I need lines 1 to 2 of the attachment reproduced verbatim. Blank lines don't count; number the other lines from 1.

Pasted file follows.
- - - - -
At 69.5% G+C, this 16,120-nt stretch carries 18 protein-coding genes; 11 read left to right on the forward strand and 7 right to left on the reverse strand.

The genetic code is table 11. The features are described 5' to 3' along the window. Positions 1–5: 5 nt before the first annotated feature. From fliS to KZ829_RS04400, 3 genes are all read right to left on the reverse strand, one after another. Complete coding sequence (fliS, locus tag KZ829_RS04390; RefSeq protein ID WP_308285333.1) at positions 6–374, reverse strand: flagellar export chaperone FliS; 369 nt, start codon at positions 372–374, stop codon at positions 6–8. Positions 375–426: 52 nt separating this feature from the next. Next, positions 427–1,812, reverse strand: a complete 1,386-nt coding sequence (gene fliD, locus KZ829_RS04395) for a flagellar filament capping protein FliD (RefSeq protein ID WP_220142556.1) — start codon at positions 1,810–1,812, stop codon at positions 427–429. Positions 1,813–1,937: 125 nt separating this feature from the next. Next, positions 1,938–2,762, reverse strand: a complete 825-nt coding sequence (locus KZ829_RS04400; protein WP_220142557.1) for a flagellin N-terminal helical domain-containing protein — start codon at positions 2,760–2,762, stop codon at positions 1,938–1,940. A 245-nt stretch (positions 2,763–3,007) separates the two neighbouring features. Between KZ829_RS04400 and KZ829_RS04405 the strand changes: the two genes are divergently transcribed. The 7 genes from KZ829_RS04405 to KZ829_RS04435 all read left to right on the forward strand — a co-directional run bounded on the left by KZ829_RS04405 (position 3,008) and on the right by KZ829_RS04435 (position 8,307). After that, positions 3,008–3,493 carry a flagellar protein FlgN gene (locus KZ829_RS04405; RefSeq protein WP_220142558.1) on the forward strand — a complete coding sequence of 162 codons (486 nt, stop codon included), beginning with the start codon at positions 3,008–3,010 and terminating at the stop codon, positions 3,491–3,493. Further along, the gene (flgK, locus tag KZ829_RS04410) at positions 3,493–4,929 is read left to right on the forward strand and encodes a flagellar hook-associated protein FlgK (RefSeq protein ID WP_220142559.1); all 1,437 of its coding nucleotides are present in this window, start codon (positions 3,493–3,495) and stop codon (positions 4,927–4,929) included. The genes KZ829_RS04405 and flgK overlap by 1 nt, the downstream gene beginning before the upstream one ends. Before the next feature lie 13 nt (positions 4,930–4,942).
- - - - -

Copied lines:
At 69.5% G+C, this 16,120-nt stretch carries 18 protein-coding genes; 11 read left to right on the forward strand and 7 right to left on the reverse strand.

The genetic code is table 11. The features are described 5' to 3' along the window. Positions 1–5: 5 nt before the first annotated feature. From fliS to KZ829_RS04400, 3 genes are all read right to left on the reverse strand, one after another. Complete coding sequence (fliS, locus tag KZ829_RS04390; RefSeq protein ID WP_308285333.1) at positions 6–374, reverse strand: flagellar export chaperone FliS; 369 nt, start codon at positions 372–374, stop codon at positions 6–8. Positions 375–426: 52 nt separating this feature from the next. Next, positions 427–1,812, reverse strand: a complete 1,386-nt coding sequence (gene fliD, locus KZ829_RS04395) for a flagellar filament capping protein FliD (RefSeq protein ID WP_220142556.1) — start codon at positions 1,810–1,812, stop codon at positions 427–429. Positions 1,813–1,937: 125 nt separating this feature from the next. Next, positions 1,938–2,762, reverse strand: a complete 825-nt coding sequence (locus KZ829_RS04400; protein WP_220142557.1) for a flagellin N-terminal helical domain-containing protein — start codon at positions 2,760–2,762, stop codon at positions 1,938–1,940. A 245-nt stretch (positions 2,763–3,007) separates the two neighbouring features. Between KZ829_RS04400 and KZ829_RS04405 the strand changes: the two genes are divergently transcribed. The 7 genes from KZ829_RS04405 to KZ829_RS04435 all read left to right on the forward strand — a co-directional run bounded on the left by KZ829_RS04405 (position 3,008) and on the right by KZ829_RS04435 (position 8,307). After that, positions 3,008–3,493 carry a flagellar protein FlgN gene (locus KZ829_RS04405; RefSeq protein WP_220142558.1) on the forward strand — a complete coding sequence of 162 codons (486 nt, stop codon included), beginning with the start codon at positions 3,008–3,010 and terminating at the stop codon, positions 3,491–3,493. Further along, the gene (flgK, locus tag KZ829_RS04410) at positions 3,493–4,929 is read left to right on the forward strand and encodes a flagellar hook-associated protein FlgK (RefSeq protein ID WP_220142559.1); all 1,437 of its coding nucleotides are present in this window, start codon (positions 3,493–3,495) and stop codon (positions 4,927–4,929) included. The genes KZ829_RS04405 and flgK overlap by 1 nt, the downstream gene beginning before the upstream one ends. Before the next feature lie 13 nt (positions 4,930–4,942).